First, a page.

uncovering the kursk cover up
Published: February 21, 2003 (Issue # 845)
Moore, relying on the British and Norwegian experts who joined the rescue operation, provides a vivid account of the last desperate efforts to open the hatch. At one point, foreign divers were struggling to open a key valve that would indicate whether there was still air behind the hatch. Russian experts at the surface insisted that the valve must be opened counter-clockwise, and they said it would break if turned the other way. The valve didn't budge. After debate, the divers tried turning it clockwise - and the valve moved. The Russians were wrong about a simple valve on one of their most technologically advanced ships.
Moore's narration is fast-paced, but he disappoints on sources and offers no footnotes. With few exceptions, he does not indicate to the reader what information came from his own interviews and research and what was taken from other sources. Overall, however, his findings parallel those of the official investigation, which was closed last summer.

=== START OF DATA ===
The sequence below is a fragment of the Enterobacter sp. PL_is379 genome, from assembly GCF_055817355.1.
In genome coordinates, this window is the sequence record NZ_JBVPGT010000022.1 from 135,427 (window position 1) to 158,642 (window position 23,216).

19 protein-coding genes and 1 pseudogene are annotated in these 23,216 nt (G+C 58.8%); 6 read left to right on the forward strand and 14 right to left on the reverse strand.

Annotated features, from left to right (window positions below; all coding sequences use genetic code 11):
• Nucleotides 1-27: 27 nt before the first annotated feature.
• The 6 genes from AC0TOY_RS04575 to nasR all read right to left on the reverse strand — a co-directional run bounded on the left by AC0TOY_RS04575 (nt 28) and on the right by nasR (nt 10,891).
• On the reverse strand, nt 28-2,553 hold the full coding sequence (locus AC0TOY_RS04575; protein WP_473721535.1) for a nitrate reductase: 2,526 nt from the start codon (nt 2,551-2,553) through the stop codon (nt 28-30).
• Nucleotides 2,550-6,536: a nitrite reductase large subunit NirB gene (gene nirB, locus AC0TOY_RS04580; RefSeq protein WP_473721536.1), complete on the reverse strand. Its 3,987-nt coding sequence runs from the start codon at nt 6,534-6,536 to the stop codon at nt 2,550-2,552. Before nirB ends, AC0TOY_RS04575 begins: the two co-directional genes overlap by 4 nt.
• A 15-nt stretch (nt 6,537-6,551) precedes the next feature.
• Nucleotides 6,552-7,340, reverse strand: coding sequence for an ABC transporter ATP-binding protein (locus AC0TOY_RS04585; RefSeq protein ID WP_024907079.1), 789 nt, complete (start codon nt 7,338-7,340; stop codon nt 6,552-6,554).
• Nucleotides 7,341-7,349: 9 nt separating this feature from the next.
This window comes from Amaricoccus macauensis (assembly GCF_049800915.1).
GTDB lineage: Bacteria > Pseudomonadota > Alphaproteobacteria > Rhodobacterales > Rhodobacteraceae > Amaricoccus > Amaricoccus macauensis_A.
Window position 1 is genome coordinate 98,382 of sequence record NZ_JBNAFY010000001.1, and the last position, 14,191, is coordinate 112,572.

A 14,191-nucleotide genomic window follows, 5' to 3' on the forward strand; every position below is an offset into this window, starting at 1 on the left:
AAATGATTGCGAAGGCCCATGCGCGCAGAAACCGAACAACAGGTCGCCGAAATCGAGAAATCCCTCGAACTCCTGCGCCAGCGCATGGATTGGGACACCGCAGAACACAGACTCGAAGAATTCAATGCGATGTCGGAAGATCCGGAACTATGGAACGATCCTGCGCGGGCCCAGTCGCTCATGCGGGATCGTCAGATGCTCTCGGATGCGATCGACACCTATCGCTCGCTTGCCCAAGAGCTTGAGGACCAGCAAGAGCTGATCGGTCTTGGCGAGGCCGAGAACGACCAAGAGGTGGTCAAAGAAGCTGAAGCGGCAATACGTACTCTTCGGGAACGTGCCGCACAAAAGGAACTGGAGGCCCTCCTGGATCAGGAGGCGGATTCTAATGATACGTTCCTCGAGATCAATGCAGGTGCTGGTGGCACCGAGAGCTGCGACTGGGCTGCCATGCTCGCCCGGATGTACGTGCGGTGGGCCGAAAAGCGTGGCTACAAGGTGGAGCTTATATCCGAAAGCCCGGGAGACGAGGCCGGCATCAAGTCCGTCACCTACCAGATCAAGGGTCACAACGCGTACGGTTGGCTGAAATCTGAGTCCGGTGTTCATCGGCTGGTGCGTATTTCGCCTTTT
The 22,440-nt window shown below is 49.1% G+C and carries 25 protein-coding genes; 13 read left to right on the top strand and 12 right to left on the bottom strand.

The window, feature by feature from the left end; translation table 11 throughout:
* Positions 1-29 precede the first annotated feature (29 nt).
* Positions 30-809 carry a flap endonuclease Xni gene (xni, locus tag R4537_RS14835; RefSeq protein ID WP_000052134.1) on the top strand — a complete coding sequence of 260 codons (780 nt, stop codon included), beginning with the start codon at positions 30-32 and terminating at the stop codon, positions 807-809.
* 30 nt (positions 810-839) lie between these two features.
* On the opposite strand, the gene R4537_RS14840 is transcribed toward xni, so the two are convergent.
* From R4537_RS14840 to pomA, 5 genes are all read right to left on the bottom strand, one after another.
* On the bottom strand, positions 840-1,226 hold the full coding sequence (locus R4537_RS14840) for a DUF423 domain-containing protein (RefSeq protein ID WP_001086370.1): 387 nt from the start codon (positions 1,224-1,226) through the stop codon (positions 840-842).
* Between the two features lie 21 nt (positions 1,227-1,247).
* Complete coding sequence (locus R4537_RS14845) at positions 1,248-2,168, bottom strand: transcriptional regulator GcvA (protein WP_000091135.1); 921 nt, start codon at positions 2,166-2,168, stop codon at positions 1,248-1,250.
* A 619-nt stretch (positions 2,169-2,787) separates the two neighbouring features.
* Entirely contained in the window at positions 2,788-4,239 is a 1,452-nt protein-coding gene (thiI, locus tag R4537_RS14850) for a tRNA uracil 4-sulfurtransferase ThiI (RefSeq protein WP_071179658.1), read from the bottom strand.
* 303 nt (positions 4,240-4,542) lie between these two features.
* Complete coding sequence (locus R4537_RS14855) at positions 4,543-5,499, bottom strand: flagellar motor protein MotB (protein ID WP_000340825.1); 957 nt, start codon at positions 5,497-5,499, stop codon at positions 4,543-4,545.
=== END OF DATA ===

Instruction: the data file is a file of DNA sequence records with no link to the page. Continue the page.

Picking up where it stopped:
Although Moore lightly sketches the role of President Vladimir Putin, who was acutely embarrassed by criticism of his slow reaction to the disaster, he does not delve into the implications for today's Russia. The tragedy was a telling example of how the Soviet legacy still lingers. The Kursk families and the Russian people were repeatedly misled by the authorities. In the absence of a strong civil society, Russian leaders still assume they don't have to communicate with the people they govern. Until they do, the most important lessons of the Kursk disaster will not have been learned.
David E. Hoffman is foreign editor of The Washington Post.
"A Time to Die: The Untold Story of the Kursk Tragedy." By Robert Moore. Crown. 271 pp. $25.
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